most cases, the symptoms of the tissue reaction are
subclinical and pass unnoticed, but in some patients a
clinically manifest inflammatory foreign-body
synovitis when implant is put intra articularly
Danger of adverse tissue reaction more if the rate of
implant degradation produces more debris particles
than the tissue is able to tolerate. greatest risk when
the gross geometry of the implant is rapidly lost.
(Böstman and Pihlajamäki 2000, Middleton and
typically manifest in the latter stages of implant
degradation i.e. 6-12 months post operatively. In
children, the tissue reactions appear to be quite rare
(2.1 % of cases with polyglycolide implants) and
always mild in character (Rokkanen et al.
rate of bacterial infections not related to the implant
material, same after implantation of metal and
biodegradable materials. (Sinisaari 2004)
In studies concerned with polylactide implants, the
adverse tissue reaction rate has usually been lower
than with polyglycolide
All implants cause tissue response but this varies
Phases of Degradation
Phases of Degradation of Amorphous Biodegradable
Implants and Tissue Reactions According to Pistner et
1. healing phase: Unchanged implant, development
of a fibrous capsule with a high amount of fibroblasts
2. Latency phase : Unchanged implant, fibrous
capsule gets thinner with less cells and more fibers or
direct implant contact to bone
3. Protracted resorptive phase :Mainly central
degradation of the implant, development of cracks,
mild to moderate cellular response with invasion of
macrophages and foreign-body giant cells
4. Progressive resorptive phase : Progressive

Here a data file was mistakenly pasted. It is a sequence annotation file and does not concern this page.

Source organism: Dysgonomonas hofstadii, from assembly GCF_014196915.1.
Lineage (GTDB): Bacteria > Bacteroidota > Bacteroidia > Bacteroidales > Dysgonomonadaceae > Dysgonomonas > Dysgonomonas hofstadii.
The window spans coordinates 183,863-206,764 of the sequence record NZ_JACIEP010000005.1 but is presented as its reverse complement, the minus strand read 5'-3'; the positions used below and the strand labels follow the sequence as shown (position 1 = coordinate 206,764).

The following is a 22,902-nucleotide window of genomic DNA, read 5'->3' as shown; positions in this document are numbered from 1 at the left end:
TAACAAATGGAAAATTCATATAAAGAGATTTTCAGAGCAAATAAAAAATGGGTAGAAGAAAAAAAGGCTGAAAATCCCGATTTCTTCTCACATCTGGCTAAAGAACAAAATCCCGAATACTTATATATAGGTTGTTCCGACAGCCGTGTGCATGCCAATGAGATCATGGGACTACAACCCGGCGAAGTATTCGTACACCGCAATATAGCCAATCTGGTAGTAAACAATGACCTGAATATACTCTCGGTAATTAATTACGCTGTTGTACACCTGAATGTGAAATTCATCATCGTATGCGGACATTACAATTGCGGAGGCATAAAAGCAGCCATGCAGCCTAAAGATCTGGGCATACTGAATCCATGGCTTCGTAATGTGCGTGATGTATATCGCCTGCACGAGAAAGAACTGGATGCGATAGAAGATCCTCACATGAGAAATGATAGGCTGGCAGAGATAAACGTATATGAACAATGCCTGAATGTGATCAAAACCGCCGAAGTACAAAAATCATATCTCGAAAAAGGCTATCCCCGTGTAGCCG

disintegration of the implant with a severe tissue
response (macrophages, foreign-body giant cells)
5. Recovery phase :No polymer remnants detectable,
development of scar tissue or osseous replacement of
the former implant site
Table 2. Classification of Osteolysis (O)
According to Hoffmann et al. and Weiler et
Osteolysis Radiological Findings
O - 2 Moderate
O-4 Disturbed healing
No osteolytic changes visible
Mild Osteolytic changes at the
implant site (osteolysis 1 mm or
larger than implant diameter)
Moderate Cystic-like extended
osteolysis (osteolysis 3 mm or
larger than implant diameter
Severe Confluence of osteolysis
into a resorption cavity (if more
than 1 implant is used)
Disturbed healing Fracture
sequestration, or healing failure
of soft tissue due to osteolysis .
During or following implant degradation, osseous replacement
may follow 3 different patterns:
1. There is osseous ingrowth while the implant is degrading .
This phenomenon is most desirable but has rarely been found.
it has only been reported to occur during the degradation of
PLLA-co-PDLLA (70:30) or self-reinforced PLLA/PDLLA
2. There is osseous ingrowth in the center of the former implant
site after the implant is degraded .46
3. There is an osseous scaring of the former implant site with a
slow marginal ingrowth of new bone.This kind of replacement
has been found in cases after an osteolytic lesion has occurred
and may progress over several months or years.46
Classification and Treatment of Extra-articular Soft-
Tissue Reactions (EA) According to Hoffmann et al.69
No or subclinical reaction
Local, mild soft-tissue induration; no
Fluctuant swelling, fluid
accumulation (ultrasound), local
warmth, reddening, swelling, pain;
single or repetitive puncture
Spontaneous discharge of sinus,
primary sterile, secondary possible
bacterial contamination; debridement
and open wound treatment.
Deep soft-tissue/bone infection
following EA-2 or EA-3; extensive and
located in the
area of the
A prosthesis is an artificial limb, which is fitted to an
individual who has lost a limb.
A pylon is the member which provides the
connection between the residual limb (leg stump) and
the prosthetic foot.